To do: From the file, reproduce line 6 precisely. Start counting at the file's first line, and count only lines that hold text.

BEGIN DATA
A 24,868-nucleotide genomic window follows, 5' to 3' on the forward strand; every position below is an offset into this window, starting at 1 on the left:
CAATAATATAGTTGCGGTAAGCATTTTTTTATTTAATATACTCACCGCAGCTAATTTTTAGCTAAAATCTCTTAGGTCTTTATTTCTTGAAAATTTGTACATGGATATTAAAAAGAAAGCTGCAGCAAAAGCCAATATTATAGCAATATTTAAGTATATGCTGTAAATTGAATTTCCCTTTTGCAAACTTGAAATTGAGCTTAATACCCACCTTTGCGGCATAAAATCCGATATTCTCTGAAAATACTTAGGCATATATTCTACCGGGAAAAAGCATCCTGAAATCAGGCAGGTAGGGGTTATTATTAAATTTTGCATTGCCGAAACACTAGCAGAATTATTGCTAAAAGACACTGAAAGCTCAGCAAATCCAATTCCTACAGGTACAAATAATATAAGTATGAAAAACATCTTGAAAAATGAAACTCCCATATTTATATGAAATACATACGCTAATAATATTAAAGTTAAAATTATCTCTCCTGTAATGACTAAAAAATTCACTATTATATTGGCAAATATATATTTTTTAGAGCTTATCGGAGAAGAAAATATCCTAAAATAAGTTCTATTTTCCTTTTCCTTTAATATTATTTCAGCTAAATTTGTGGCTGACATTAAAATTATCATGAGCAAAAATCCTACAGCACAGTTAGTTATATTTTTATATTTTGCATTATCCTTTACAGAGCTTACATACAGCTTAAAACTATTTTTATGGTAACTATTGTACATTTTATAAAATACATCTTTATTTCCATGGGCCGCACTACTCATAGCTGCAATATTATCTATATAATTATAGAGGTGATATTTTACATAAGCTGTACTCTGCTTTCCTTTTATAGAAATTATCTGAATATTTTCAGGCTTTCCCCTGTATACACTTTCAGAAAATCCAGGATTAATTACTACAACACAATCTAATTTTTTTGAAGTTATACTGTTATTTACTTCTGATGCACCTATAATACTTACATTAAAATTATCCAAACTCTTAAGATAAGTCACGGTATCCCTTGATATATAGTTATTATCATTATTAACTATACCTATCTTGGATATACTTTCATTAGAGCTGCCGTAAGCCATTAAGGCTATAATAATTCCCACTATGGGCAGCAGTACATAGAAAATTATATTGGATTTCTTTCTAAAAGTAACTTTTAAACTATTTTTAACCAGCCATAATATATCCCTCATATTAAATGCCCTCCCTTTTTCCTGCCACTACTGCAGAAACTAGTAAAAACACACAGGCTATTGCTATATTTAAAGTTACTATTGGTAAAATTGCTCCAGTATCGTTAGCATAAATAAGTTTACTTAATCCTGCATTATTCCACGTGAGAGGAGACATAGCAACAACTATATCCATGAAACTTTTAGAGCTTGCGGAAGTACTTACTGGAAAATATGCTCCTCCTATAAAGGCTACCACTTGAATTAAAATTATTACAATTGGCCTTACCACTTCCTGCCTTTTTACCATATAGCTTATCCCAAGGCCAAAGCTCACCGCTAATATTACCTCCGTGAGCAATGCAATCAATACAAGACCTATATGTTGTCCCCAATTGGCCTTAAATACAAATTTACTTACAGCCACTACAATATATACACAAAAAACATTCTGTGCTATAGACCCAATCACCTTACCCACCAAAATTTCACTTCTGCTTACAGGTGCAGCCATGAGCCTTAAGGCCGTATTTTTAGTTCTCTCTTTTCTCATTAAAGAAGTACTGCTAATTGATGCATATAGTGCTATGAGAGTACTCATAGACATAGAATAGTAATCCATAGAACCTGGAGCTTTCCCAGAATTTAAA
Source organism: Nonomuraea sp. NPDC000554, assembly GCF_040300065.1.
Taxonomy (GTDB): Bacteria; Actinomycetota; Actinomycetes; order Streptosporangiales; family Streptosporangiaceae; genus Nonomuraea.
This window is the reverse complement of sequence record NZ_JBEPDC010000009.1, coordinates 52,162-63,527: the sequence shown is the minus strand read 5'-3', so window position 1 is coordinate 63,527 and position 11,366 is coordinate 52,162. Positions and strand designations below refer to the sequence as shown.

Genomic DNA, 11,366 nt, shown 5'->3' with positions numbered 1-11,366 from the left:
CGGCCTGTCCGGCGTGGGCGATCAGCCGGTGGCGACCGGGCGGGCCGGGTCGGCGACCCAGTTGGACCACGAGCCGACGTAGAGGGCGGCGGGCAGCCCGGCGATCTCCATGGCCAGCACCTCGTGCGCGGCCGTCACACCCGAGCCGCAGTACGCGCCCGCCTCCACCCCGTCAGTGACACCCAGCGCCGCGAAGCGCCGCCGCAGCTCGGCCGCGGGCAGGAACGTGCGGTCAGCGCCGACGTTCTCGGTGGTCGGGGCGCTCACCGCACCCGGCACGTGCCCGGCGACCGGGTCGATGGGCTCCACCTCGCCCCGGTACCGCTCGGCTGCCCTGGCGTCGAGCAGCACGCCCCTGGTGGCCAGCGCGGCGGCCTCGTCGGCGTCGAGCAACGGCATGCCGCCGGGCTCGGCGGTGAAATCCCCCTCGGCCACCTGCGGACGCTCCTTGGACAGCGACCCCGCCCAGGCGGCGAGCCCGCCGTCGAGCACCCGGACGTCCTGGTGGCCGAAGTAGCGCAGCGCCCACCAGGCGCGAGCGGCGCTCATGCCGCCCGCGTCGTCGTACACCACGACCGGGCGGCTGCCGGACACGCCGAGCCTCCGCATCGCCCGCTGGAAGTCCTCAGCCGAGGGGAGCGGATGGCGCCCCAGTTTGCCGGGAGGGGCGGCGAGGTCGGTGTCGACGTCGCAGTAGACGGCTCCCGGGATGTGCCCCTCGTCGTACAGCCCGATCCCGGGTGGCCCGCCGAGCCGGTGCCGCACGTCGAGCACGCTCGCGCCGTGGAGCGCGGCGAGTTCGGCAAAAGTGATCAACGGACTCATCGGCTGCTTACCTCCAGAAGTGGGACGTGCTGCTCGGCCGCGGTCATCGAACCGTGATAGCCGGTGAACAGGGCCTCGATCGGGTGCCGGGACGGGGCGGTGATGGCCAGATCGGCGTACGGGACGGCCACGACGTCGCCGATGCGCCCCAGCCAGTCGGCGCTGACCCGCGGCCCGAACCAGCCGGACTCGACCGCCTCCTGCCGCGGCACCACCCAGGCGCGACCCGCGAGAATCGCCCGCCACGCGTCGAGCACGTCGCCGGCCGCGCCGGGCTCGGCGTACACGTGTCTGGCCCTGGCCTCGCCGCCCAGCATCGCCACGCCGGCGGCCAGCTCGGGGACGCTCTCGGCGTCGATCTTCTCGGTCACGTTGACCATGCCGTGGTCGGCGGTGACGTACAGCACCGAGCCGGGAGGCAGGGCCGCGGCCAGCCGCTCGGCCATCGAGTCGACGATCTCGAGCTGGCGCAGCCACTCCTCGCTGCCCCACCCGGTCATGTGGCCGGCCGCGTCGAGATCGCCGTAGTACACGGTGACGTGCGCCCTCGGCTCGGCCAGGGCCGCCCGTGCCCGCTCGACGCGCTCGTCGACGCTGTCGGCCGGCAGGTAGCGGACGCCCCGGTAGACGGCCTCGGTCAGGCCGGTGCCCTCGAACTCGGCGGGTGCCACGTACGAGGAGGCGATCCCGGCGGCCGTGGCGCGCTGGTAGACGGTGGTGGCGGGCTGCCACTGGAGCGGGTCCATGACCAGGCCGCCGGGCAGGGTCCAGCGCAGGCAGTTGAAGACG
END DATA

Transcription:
Genomic DNA, 11,366 nt, shown 5'->3' with positions numbered 1-11,366 from the left: